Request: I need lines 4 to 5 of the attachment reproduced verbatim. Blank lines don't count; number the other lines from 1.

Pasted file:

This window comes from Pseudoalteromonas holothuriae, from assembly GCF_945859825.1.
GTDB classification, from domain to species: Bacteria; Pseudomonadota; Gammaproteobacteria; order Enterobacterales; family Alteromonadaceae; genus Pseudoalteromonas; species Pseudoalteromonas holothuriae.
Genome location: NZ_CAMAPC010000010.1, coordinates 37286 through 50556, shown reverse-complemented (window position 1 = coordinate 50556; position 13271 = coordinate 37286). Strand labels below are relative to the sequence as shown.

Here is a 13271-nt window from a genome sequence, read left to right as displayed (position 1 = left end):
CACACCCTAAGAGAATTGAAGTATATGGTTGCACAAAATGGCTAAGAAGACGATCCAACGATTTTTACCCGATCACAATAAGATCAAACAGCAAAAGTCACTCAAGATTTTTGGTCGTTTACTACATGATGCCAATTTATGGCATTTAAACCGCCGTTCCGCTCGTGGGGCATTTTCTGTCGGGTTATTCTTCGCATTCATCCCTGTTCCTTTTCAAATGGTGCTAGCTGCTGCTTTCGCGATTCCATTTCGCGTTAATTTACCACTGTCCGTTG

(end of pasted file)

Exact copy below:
Here is a 13271-nt window from a genome sequence, read left to right as displayed (position 1 = left end):
CACACCCTAAGAGAATTGAAGTATATGGTTGCACAAAATGGCTAAGAAGACGATCCAACGATTTTTACCCGATCACAATAAGATCAAACAGCAAAAGTCACTCAAGATTTTTGGTCGTTTACTACATGATGCCAATTTATGGCATTTAAACCGCCGTTCCGCTCGTGGGGCATTTTCTGTCGGGTTATTCTTCGCATTCATCCCTGTTCCTTTTCAAATGGTGCTAGCTGCTGCTTTCGCGATTCCATTTCGCGTTAATTTACCACTGTCCGTTG